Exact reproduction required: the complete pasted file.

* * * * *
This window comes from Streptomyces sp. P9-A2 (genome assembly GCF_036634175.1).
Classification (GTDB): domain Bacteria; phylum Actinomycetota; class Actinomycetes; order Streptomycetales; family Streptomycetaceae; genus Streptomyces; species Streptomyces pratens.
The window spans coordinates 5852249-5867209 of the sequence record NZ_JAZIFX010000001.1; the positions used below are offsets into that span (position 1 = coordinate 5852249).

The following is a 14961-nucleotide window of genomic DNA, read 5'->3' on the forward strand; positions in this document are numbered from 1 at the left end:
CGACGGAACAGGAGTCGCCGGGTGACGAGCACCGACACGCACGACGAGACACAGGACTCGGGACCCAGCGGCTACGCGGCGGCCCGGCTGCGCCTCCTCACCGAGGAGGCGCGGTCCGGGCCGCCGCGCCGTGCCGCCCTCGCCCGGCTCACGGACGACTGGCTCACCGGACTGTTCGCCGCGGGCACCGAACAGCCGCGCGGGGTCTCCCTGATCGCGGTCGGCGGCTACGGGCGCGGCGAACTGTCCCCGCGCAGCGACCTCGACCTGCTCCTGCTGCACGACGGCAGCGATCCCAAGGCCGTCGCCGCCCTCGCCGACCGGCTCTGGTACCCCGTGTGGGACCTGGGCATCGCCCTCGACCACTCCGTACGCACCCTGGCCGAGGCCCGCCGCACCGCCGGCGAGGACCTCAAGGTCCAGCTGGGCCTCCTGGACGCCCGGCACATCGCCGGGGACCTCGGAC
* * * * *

This window comes from Streptomyces sp. P9-A2 (genome assembly GCF_036634175.1).
Classification (GTDB): domain Bacteria; phylum Actinomycetota; class Actinomycetes; order Streptomycetales; family Streptomycetaceae; genus Streptomyces; species Streptomyces pratens.
The window spans coordinates 5852249-5867209 of the sequence record NZ_JAZIFX010000001.1; the positions used below are offsets into that span (position 1 = coordinate 5852249).

The following is a 14961-nucleotide window of genomic DNA, read 5'->3' on the forward strand; positions in this document are numbered from 1 at the left end:
CGACGGAACAGGAGTCGCCGGGTGACGAGCACCGACACGCACGACGAGACACAGGACTCGGGACCCAGCGGCTACGCGGCGGCCCGGCTGCGCCTCCTCACCGAGGAGGCGCGGTCCGGGCCGCCGCGCCGTGCCGCCCTCGCCCGGCTCACGGACGACTGGCTCACCGGACTGTTCGCCGCGGGCACCGAACAGCCGCGCGGGGTCTCCCTGATCGCGGTCGGCGGCTACGGGCGCGGCGAACTGTCCCCGCGCAGCGACCTCGACCTGCTCCTGCTGCACGACGGCAGCGATCCCAAGGCCGTCGCCGCCCTCGCCGACCGGCTCTGGTACCCCGTGTGGGACCTGGGCATCGCCCTCGACCACTCCGTACGCACCCTGGCCGAGGCCCGCCGCACCGCCGGCGAGGACCTCAAGGTCCAGCTGGGCCTCCTGGACGCCCGGCACATCGCCGGGGACCTCGGAC